When you mix open source and closed source together in an ecosystem, interesting things happen. The first is that the competitive pressure resulting from open source pushes closed source projects to act more like open source projects. Closed source projects also tend to initially be parasitic, using open source without contributing much back.

There are exceptions to all of these generalizations, but this feels about right to me. It would be fascinating to see the results of research that looks at software development from the viewpoint of evolutionary biology.

Jump Starting Off-Site Storage

During a discussion about Cloud Storage on the StorageMojo blog, Pete Steege asked about the challenges of the initial load of data into a cloud storage provider.

How are storage cloud companies handling the “first backup” issue? Multiple terabytes or petabytes that need to be migrated to the cloud initially?

The incremental part of the process is a no-brainer.

One solution that we use at Bycast is to deploy two or more edge servers with attached storage at the customer's premise, and allow them to perform bulk ingest over the REST API (or via CIFS/NFS). When the ingest is complete or nearly complete, the object storage repository on disk can be physically shipped to be integrated into the "cloud", and subsequent transactions can be performed over the network.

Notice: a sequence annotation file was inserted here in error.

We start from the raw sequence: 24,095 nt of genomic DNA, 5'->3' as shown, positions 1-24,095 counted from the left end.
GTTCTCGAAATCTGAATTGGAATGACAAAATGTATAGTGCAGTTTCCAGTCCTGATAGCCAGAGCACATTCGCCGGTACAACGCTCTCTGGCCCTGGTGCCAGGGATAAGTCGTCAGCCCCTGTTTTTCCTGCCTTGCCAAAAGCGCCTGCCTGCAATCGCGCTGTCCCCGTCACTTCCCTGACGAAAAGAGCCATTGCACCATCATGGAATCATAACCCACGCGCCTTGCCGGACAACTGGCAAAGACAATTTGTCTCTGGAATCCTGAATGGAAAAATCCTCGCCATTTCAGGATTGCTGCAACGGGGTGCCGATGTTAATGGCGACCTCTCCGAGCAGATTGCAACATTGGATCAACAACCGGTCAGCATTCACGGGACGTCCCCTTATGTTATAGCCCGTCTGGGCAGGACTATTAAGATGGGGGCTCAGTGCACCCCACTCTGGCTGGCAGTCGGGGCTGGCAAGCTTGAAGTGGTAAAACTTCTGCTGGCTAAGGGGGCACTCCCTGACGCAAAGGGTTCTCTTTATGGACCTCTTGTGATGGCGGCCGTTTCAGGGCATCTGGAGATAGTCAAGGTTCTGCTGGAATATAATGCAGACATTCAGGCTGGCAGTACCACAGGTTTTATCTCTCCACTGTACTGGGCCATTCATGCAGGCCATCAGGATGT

Another approach taken by EMC's Mozy backup service is what they call "data seeding". Here, you purchase a 2 TB USB drive from EMC, store your data onto the drive, then ship it back to EMC in order to get the process going. I couldn't find any current references of this capability on their web site, so this may no longer be a supported feature.